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15 total number of relatives with breast cancer (p=0.021) and the total Score (p=0.023) among the non radiotherapy group. Plots of scaled Schoenfeld residuals were not perfectly flat, but substantial time trends were not observed and the results were likely influenced by a small number of outliers. We further p erformed Supremu m tests for proportional hazards assumptions and the results were not significant, suggesting no assumption violations. Hence, we proceeded with the Cox proportional hazards models for the survival analysis. The differences in the associati ons of each of the family history variables with the risk of breast cancer recurrence in women with and without radiotherapy were tested by including an interaction term in the survival model for the entire study sample. All the tests were two sided and si gnificance of the effects was assessed at 0.05 level. All analyses were preformed using SAS statistical software (SAS institute Inc., Version 9.4).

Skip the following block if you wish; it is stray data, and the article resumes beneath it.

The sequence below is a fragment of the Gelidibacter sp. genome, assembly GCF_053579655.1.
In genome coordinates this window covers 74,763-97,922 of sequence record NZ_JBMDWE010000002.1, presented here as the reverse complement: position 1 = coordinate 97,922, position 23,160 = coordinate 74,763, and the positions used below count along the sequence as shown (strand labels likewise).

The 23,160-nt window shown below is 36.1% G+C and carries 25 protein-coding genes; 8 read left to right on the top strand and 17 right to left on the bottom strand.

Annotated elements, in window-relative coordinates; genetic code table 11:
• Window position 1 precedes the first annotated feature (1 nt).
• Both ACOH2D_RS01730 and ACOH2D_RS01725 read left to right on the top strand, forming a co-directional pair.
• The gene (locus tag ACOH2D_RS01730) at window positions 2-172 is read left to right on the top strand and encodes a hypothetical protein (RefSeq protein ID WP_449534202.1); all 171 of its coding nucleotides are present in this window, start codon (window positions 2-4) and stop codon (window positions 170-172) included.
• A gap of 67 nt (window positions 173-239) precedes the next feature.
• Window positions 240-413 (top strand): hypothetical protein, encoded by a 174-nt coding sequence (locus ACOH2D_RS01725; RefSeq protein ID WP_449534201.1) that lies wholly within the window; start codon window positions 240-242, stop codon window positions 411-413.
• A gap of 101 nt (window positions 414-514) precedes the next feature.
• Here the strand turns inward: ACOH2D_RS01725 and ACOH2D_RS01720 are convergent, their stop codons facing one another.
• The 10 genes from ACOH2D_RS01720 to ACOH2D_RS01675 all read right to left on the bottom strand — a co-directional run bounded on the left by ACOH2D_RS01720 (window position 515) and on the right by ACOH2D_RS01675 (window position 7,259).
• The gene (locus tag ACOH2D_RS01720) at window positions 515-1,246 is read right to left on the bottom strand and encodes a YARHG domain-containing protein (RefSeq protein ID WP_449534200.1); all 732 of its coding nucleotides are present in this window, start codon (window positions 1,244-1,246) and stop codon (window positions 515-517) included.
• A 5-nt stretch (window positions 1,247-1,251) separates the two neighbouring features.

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16 Fi gure 2 1. Subject selection diagram Missing breast cancer diagnosis date N=125 Breast cancer recurrence reported at enrollment or missing recurrence date N=618 No updates since enrollment N=2,230 Unknown biological family history N=55 All women in the registry N=5,725 Women with known diagnosis date N=5,600 Women who did not have BC recurrence at the time of enrollment N=4,788 Women who completed at least one update since enrollment N= 2,558 Women with known biological family history N=2,503 Missing radiotherapy data N=63 Women who received radiotherapy N=1,486 Women who did not received radiotherapy N=954